The private rented sector weathered 2020 with considerable resilience. Internationally, multi-family is now recognised as a mainstream investment category, as a long-term and stable asset class, with low vacancy and voids. In an Irish context the market has shown consistent strength and maturity underpinned by sound fundamentals – low vacancy rates and positive portfolio performance, a rising population, a significant imbalance between supply and demand and government policy supportive of the housing market.
This is helping to offset the loss of small investors, who are exiting the private rented sector. An increasing allocation of funds – such as pension funds and sovereign wealth investors – is now being diverted by long-term holders towards the residential investment sector, and this is supporting pricing and yield assumptions in Dublin. One can see why this sector has an important role to play in Ireland for the next few years at least.
The Government’s recent budget was very supportive of the housing market, with several significant measures to boost supply in both the public and private sectors. Multi-family/private rented sector is now generally recognised as part of the solution to the housing crisis rather than part of the problem.
However, the main drawback to realising its full potential is the lack of viability on potential new developments on hundreds of sites that have planning permission in parts of Dublin, Cork, Galway and Limerick. Without viability, these developments cannot be funded or started and the permissions will wither. There is a damaging misconception among many commentators that every site that has planning permission can be developed. Viability needs to be addressed as a matter of urgency to alleviate the shortage of rental accommodation in urban centres.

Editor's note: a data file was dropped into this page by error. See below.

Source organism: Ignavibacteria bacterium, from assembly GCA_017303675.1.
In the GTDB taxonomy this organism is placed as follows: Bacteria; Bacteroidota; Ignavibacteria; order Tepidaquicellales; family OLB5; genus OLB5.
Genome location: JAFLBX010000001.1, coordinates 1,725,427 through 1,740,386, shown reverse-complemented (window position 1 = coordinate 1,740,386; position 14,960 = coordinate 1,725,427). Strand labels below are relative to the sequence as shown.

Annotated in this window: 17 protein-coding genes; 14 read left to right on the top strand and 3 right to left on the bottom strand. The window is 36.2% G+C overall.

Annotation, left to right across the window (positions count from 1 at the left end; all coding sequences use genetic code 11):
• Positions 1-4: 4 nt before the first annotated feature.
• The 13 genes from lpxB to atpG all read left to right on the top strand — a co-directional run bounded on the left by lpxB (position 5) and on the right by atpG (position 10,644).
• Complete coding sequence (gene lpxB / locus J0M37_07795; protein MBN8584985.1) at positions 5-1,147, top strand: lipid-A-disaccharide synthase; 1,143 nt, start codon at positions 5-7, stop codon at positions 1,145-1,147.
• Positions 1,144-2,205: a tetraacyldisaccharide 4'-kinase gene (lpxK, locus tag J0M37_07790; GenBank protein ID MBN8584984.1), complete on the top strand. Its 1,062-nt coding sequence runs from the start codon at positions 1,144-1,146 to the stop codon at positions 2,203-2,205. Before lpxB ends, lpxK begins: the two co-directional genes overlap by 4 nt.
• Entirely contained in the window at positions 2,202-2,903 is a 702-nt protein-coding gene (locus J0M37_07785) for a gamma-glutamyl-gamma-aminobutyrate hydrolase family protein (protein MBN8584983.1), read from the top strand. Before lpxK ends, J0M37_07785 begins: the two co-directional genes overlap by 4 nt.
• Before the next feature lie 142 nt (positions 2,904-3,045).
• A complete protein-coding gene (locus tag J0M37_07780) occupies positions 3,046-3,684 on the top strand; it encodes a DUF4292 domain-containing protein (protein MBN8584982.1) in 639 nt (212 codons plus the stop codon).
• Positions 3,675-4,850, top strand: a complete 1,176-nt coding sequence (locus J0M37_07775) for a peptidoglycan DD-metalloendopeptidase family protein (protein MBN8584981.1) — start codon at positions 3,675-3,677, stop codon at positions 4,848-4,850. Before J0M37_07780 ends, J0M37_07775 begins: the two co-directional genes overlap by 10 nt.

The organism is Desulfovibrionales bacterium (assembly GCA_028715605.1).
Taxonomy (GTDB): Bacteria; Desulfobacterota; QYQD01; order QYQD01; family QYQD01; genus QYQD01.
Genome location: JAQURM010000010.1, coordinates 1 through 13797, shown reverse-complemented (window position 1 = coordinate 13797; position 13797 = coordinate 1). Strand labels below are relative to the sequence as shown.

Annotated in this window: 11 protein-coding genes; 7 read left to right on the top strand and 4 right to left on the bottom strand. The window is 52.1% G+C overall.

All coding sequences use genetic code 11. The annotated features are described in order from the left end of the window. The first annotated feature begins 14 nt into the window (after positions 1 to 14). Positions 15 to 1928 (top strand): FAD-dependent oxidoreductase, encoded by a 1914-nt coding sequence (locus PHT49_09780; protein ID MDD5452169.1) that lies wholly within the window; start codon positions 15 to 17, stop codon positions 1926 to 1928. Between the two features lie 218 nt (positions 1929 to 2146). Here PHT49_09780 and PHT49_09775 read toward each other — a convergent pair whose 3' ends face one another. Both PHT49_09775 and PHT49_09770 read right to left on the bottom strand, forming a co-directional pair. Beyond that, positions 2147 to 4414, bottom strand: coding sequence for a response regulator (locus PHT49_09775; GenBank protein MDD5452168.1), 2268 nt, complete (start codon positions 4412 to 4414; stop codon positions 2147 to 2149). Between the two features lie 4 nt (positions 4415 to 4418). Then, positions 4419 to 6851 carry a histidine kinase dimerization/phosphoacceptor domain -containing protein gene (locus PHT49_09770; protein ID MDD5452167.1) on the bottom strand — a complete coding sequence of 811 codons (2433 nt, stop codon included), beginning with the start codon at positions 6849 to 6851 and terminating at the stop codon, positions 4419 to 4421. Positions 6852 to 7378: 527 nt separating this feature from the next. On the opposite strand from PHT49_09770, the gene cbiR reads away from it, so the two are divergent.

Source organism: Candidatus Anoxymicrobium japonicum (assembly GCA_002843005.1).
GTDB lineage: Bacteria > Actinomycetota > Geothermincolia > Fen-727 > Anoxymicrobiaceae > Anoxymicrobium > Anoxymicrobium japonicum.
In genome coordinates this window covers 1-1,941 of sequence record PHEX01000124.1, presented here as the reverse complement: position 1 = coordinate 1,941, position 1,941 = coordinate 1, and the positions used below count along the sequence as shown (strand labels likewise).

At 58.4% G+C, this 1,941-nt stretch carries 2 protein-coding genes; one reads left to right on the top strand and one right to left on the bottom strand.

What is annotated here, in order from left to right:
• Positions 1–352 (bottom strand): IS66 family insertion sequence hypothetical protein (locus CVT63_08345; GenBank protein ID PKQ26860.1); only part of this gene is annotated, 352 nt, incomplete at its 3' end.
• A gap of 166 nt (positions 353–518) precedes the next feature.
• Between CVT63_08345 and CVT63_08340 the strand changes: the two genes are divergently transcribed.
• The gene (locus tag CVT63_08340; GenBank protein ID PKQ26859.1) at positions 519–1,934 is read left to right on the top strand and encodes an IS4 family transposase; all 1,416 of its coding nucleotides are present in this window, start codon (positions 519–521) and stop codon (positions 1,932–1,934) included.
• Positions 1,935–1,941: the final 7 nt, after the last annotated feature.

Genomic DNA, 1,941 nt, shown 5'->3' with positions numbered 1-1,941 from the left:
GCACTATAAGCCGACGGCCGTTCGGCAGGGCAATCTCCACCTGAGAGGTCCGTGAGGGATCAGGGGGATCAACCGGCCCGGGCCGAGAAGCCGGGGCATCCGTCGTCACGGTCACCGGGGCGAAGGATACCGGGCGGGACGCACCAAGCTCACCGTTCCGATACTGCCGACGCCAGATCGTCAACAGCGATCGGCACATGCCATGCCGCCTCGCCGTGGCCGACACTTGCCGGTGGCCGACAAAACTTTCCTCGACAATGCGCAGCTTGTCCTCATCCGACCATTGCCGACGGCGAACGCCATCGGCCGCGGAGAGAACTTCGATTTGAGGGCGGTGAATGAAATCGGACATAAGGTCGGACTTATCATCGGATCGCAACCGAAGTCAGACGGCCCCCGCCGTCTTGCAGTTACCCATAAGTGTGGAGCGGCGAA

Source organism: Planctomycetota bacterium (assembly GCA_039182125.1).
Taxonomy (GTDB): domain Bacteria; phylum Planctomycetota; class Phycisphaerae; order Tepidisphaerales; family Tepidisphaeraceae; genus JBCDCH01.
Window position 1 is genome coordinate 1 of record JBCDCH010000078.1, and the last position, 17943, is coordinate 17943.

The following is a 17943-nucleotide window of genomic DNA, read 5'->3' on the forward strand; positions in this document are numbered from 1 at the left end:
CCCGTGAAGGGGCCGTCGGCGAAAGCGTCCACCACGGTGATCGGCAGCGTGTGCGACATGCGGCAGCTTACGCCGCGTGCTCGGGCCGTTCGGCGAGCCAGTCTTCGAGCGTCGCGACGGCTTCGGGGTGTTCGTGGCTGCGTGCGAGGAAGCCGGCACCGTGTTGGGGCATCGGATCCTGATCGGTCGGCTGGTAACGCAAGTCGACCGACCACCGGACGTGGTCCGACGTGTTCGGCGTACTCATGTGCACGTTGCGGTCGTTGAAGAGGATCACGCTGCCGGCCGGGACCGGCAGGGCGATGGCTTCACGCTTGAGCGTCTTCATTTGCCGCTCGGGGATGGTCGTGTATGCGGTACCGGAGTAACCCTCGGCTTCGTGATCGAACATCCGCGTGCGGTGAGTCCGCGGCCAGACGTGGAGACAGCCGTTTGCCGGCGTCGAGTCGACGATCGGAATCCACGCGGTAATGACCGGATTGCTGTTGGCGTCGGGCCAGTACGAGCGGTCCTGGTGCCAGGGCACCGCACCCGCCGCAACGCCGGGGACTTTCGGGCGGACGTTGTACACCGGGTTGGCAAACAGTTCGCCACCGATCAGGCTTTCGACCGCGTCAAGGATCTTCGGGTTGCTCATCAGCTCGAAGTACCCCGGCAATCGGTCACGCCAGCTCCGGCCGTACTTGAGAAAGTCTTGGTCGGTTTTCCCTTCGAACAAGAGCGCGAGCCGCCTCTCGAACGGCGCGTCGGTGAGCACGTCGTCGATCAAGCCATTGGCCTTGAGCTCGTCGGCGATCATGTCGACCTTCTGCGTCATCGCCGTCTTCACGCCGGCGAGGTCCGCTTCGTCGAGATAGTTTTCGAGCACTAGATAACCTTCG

The private rented sector in Dublin continued to consolidate in the third and fourth quarters of 2020. Investor demand for good properties remained strong. A number of major transactions have been signed or closed.
There were 1,971 multi-family/private rented sector units sold in Dublin in 2020 across 15 main transactions, for a total of €854 million. Some 75 per cent (1,481) of these were new-build properties, while 25 per cent (490) were existing stock.
The largest residential investment transaction of the year was the forward sale of 368 apartments by Cosgrave Property Group at Cualanor, Dún Laoghaire for more than the guide price of €195 million. Notably, this was also the largest investment transaction of the year in Dublin across all asset classes.
An off-market transaction comprising 317 residential units spread over four developments in north Dublin achieved about €145 million. The next largest transaction was the sale of 297 apartments in November at Blackwood Square, Northwood, Santry, by the Cosgraves to Round Hill Capital and QuadReal Property Group for €123.5 million through Hooke & MacDonald. There were also 192 apartments sold at Clay Farm, Leopardstown, by Park Developments in a €75 million transaction.
Flurry of activity
The flurry of activity in the final quarter also had three further transactions, a sale of 146 residential units by Flynn & O'Flaherty at the Phoenix Park Racecourse in Castleknock to Ires reit for €60 million, a forward sale of 94 apartments by Winterbrook at Harbour Road, Dalkey, to Irish Life Investment Managers for €49 million and the investor-to-investor portfolio sale of 151 existing stock apartments by Ires Reit to Orange Capital for €48 million.
While most of the transactions in the market are forward sales, there are opportunities emerging for some forward funding.
In terms of overall Dublin investment transactions, private rented sector properties led the way in 2019 with 44 per cent of all, followed by offices at 32 per cent. The likelihood is that the private rented sector will finish on top again in 2020 at more than 50 per cent of all transactions and grossing close to €1 billion. The prospects for 2021 are positive and there are likely to be a number of significant sales announced in early 2021.
Ken MacDonald is managing director at Hooke & MacDonald